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Questions for Dr. Shawn - Blindness, Cataracts

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"Dear Dr. Shawn:
"My 10-year old dog seems to be losing his sight. He can’t fetch like he used to, and occasionally bumps into corners. I suspect he has a mild cataract. What causes them, and is there anything I can do to preserve his sight? He is in great shape otherwise."

Answer:
"A cataract, which is technically an increased opacification and calcification of the lens in the eye, can occur at any age. Puppies and kittens can be born with congenital cataracts, and dogs can develop cataracts as a result of diabetes. However, most cataracts are senile cataracts that develop in older pets, usually 10 years of age and older. Particular breeds such as poodles, cocker spaniels, and other small breeds are more commonly affected than other breeds. While various herbs and homeopathics such as bilberry or cineraria might slow down the growth of cataracts and are always worth trying, in cases of severe cataracts (mature or hypermature cataracts) surgery is usually necessary in order to restore vision.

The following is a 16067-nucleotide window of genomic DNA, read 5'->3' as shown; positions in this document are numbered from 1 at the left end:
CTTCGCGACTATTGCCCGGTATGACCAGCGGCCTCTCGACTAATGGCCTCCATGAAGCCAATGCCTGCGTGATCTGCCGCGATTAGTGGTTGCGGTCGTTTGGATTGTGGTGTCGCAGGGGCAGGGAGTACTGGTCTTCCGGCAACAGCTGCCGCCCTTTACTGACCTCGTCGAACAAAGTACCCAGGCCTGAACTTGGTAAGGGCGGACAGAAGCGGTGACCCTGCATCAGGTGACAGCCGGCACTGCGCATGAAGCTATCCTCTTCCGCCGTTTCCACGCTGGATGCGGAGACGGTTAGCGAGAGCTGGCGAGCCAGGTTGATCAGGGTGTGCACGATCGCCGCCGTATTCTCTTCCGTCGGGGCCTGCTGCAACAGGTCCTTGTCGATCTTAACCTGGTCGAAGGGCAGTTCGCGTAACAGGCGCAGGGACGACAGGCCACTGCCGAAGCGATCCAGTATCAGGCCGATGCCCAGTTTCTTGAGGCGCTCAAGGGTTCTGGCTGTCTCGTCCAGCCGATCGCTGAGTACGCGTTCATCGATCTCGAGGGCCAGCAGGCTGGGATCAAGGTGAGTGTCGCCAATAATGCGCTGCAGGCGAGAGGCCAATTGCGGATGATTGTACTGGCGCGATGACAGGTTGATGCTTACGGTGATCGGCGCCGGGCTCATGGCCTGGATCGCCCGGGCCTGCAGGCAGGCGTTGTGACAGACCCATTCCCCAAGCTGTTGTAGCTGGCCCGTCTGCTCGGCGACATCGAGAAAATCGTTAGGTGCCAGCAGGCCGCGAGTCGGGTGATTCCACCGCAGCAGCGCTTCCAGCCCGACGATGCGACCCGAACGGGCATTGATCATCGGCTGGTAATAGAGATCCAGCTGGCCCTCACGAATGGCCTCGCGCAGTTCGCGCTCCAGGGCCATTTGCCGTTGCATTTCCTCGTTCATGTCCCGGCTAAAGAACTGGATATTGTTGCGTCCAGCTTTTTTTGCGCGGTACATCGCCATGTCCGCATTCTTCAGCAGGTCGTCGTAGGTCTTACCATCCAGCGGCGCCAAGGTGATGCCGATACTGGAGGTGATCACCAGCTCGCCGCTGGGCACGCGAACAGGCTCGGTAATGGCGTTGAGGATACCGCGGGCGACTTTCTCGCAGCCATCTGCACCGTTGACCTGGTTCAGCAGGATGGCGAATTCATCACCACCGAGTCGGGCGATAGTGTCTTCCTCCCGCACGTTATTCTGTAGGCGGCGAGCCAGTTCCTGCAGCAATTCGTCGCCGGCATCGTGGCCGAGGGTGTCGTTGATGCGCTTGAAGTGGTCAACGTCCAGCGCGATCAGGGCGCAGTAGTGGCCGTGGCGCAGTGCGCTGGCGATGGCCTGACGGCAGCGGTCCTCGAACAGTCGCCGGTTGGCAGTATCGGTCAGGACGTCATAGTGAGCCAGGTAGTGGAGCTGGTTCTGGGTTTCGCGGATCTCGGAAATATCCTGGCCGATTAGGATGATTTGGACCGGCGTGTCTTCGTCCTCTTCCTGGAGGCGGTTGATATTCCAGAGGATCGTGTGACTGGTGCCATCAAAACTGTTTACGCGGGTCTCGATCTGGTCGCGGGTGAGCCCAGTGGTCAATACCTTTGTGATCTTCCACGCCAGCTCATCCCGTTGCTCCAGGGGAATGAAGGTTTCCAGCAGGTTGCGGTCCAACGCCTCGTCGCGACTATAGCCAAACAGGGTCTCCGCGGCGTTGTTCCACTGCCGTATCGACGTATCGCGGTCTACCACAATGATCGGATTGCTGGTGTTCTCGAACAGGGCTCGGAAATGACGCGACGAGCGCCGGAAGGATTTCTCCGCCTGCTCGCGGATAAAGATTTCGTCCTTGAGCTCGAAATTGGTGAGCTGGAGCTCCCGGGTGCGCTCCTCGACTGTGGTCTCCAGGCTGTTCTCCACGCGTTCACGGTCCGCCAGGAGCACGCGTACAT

A much more common problem in older pets is called nuclear sclerosis. In this very common condition in older pets, the lens starts to look a bit cloudy. However, vision is not interfered with and the condition does not progress. Usually, your veterinarian can tell the difference with a simple ophthalmic examination. By looking at the eyes in a darkened room, a light is shined through each lens. If the light reaches the back (retina) of the eye, the diagnosis is nuclear sclerosis. If the doctor can’t see the retina, then a cataract is diagnosed and more testing can be done if needed. If surgery is needed, most pets do very well, suffer few complications, and return to near-normal vision."


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